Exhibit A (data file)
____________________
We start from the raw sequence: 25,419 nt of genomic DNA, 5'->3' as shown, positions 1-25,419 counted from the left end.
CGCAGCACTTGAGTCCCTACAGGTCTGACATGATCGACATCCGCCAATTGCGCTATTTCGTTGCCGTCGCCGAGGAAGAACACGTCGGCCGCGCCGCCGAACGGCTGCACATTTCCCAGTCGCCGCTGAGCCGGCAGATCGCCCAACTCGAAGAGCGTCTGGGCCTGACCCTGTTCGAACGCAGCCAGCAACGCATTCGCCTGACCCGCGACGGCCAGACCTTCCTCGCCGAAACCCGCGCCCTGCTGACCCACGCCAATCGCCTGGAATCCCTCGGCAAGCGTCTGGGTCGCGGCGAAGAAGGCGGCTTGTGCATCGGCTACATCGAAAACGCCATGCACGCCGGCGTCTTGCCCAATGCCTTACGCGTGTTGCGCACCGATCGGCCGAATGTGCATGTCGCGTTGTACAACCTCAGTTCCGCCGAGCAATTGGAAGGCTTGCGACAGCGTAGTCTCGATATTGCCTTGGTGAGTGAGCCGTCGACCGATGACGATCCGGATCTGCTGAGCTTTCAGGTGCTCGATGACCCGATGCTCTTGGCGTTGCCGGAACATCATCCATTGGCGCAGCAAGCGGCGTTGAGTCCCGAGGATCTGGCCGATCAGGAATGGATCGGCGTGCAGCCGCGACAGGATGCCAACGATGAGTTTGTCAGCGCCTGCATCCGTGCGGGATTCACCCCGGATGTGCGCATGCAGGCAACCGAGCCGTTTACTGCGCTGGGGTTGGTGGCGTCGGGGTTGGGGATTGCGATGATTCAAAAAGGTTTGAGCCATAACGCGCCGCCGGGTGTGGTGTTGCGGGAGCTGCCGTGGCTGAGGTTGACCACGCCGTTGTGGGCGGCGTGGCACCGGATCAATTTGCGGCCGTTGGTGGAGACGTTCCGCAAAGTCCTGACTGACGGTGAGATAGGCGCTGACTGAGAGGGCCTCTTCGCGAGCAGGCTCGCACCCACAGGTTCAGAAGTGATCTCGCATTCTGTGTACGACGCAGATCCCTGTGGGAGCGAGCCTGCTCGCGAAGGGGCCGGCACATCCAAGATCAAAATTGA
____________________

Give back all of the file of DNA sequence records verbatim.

We start from the raw sequence: 25,419 nt of genomic DNA, 5'->3' as shown, positions 1-25,419 counted from the left end.
CGCAGCACTTGAGTCCCTACAGGTCTGACATGATCGACATCCGCCAATTGCGCTATTTCGTTGCCGTCGCCGAGGAAGAACACGTCGGCCGCGCCGCCGAACGGCTGCACATTTCCCAGTCGCCGCTGAGCCGGCAGATCGCCCAACTCGAAGAGCGTCTGGGCCTGACCCTGTTCGAACGCAGCCAGCAACGCATTCGCCTGACCCGCGACGGCCAGACCTTCCTCGCCGAAACCCGCGCCCTGCTGACCCACGCCAATCGCCTGGAATCCCTCGGCAAGCGTCTGGGTCGCGGCGAAGAAGGCGGCTTGTGCATCGGCTACATCGAAAACGCCATGCACGCCGGCGTCTTGCCCAATGCCTTACGCGTGTTGCGCACCGATCGGCCGAATGTGCATGTCGCGTTGTACAACCTCAGTTCCGCCGAGCAATTGGAAGGCTTGCGACAGCGTAGTCTCGATATTGCCTTGGTGAGTGAGCCGTCGACCGATGACGATCCGGATCTGCTGAGCTTTCAGGTGCTCGATGACCCGATGCTCTTGGCGTTGCCGGAACATCATCCATTGGCGCAGCAAGCGGCGTTGAGTCCCGAGGATCTGGCCGATCAGGAATGGATCGGCGTGCAGCCGCGACAGGATGCCAACGATGAGTTTGTCAGCGCCTGCATCCGTGCGGGATTCACCCCGGATGTGCGCATGCAGGCAACCGAGCCGTTTACTGCGCTGGGGTTGGTGGCGTCGGGGTTGGGGATTGCGATGATTCAAAAAGGTTTGAGCCATAACGCGCCGCCGGGTGTGGTGTTGCGGGAGCTGCCGTGGCTGAGGTTGACCACGCCGTTGTGGGCGGCGTGGCACCGGATCAATTTGCGGCCGTTGGTGGAGACGTTCCGCAAAGTCCTGACTGACGGTGAGATAGGCGCTGACTGAGAGGGCCTCTTCGCGAGCAGGCTCGCACCCACAGGTTCAGAAGTGATCTCGCATTCTGTGTACGACGCAGATCCCTGTGGGAGCGAGCCTGCTCGCGAAGGGGCCGGCACATCCAAGATCAAAATTGA